Russell Tovey has defended the casting of Jack Whitehall as Disney's first ever gay character, saying critics of the decision should "just let him act".
The gay star of Looking, 36, said the fact Whitehall is straight shouldn't prevent him from taking on the role of a gay man in the studio's upcoming adventure film Jungle Cruise.
"If you’re an actor, you’re an actor," Tovey told The Telegraph.
"The whole thing with Jack playing a gay character … I’m like, just let him act."
Russell, who made his name playing straight characters in shows such as Him & Her and Being Human, continued: "It’s like me saying I could never play a straight character because I am not going to know a straight person’s thoughts."
He added: "I’ve always been out, and happy with the range of characters I’ve been offered. I’ve had the most amazing opportunities."
Whitehall, 30, was revealed to be starring alongside Emily Blunt and Dwayne Johnson as Disney's first explicitly gay character last month, but the decision to cast a straight man in the groundbreaking role was criticised by some who believed it could have been an opportunity to promote diversity in an industry where discrimination against gay actors remains widespread.
Whitehall's casting has been defended by stars including Idris Elba, who told TimeOut last month that "artistic licence is artistic licence".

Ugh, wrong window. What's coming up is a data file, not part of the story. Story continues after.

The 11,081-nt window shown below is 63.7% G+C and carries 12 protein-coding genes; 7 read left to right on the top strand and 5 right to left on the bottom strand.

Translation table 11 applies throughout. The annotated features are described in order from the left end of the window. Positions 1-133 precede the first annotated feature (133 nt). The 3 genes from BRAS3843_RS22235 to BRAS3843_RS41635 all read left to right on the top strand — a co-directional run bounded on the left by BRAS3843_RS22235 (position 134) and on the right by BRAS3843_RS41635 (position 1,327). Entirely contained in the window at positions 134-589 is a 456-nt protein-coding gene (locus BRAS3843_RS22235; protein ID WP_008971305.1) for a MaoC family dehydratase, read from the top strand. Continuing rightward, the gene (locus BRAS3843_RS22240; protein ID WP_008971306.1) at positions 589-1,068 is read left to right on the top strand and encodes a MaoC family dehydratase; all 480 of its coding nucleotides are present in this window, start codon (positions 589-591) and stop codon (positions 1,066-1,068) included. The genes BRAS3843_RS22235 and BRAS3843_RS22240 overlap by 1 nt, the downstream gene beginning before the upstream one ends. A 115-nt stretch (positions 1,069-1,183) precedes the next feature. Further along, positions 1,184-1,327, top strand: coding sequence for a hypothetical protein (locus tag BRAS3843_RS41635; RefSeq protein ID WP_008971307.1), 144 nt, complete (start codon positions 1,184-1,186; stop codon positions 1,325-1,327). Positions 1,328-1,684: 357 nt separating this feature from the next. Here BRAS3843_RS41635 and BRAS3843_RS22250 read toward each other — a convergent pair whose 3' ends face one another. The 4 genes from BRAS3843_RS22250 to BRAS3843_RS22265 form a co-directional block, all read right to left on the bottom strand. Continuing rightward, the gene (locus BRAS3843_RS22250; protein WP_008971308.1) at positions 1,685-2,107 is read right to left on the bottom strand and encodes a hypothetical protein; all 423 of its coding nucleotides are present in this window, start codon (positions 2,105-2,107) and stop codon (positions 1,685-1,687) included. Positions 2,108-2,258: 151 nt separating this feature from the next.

The Luther star said: "If an actor has the attributes to do something, they should be able to do it.
"They’re acting. You don’t necessarily have to be gay to play a gay character - though you do have to be black to play a black character."
Whitehall previously said he was "honoured" to be taking on the role in Jungle Cruise, which is slated for release in October 2019.
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Tovey, meanwhile, will next be seen on the London stage in Pinter, a collection of one-act plays by Nobel Prize-winning British playwright Harold Pinter.
The former Quantico star will be appearing in both 'The Lover', in which he plays a husband whose sexual role-play with his wife (Hayley Squires) gets out of hand, and 'The Collection', where he takes on the role of a sexually-ambiguous man who takes out his insecurities on his older lover (played by David Suchet).